Lior’s 2016

Hi all! I haven’t had much time to write on here this year, so here’s an update of what I’ve been busy with. Much has changed this year for me. The top three developments: Rainmaker, the service design fringe festival, and feeling like a grown-up.

1. I joined Rainmaker.

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I joined in January as the first service design hire at Rainmaker, and now there are quite a few of us. I introduced Rainmakers to service design, and it fits perfectly with what Rainmaker does. Rainmaker is a digital transformation consultancy, working mainly with government clients.

Unlike some pure service design agencies, Rainmaker has a huge wealth of experience in ‘delivery’ – a word that business/government people use to mean getting stuff done despite obstacles. Making service design activity happen can be problematic because it’s often unfamiliar in the organisation we’re doing it in. ‘Delivery managers’ know how internal politics work, so they help remove ‘blockers’ (business-speak for obstacles). This expertise makes all the difference in a service design project.

I’m pretty happy with this arrangement. I play to my strengths more. I’m part of making a more effective change in this sort of team set up.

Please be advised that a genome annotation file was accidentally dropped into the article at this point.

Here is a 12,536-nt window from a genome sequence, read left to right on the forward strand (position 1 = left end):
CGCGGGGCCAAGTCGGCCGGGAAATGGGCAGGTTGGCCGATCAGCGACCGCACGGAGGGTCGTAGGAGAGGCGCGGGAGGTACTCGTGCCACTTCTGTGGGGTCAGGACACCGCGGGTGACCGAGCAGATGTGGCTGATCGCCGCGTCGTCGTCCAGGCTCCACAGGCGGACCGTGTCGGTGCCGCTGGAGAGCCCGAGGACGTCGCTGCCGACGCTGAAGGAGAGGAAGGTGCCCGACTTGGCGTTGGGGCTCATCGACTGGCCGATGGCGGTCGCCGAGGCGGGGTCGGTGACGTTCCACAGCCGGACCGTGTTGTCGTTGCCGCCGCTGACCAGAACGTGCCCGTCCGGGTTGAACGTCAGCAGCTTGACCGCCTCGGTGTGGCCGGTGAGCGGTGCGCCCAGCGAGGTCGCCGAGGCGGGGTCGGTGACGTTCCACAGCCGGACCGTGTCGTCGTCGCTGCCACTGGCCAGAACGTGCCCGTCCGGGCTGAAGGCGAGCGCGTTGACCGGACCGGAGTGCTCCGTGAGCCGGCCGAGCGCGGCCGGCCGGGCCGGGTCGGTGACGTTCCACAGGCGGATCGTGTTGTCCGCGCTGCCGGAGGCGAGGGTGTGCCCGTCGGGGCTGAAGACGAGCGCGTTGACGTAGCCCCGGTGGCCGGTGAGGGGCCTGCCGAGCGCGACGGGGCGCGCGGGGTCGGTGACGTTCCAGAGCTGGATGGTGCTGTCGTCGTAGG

With Rainmaker, I’ve worked at the Food Standards Agency; Business, Innovation and Skills (now Business, Energy & Industrial Strategy); and HS2. The big-picture design research project at HS2 laid the foundations for a whole ream of further projects that Rainmaker is still working on. 9 months on, HS2 and Rainmakers at HS2 are still using a toolkit I made happen in collaboration with the client-consultant team. Not bad for an intense week of work at the end of a 10-week design research project. (Ok, ok, I’m thrilled and flattered that I ended up doing something useful!)

I’ve never felt more supported at work than at Rainmaker. They are flexible and concerned when I am unwell, take me seriously if I flag an issue, receptive and collaborative when I have ideas, and wholeheartedly endorse my own enterprise, the service design fringe festival.

2. The Service Design Fringe Festival is really flying.

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The 2016 festival was double the size of the 2015 festival – double the attendees, and double the events. We had 30 events over 11 days, with almost 1000 attendees in total. We had spaces in the Oxo Tower with other events going on all around London.

For the first time, the festival attracted significant funding, allowing me to hire a few part time pros on contracts for a few weeks to organise the festival together, and I could cover my own time too. We attracted 50 volunteers, though we didn’t have the capacity to work with them all this time. We upped our game in terms of quality: we invested in the website, maps, social media, and event space setting. We even have a bank account now. We got attention: I was interviewed by Design Week on my birthday, and we were in the top 3 recommendations from Plan over the course of LDF. Lots of people said nice things about us, with visitors scoring events 8.6 out of 10 on average. I don’t have anything to compare that to, but I’ve got a feeling it’s a pretty darn good rating.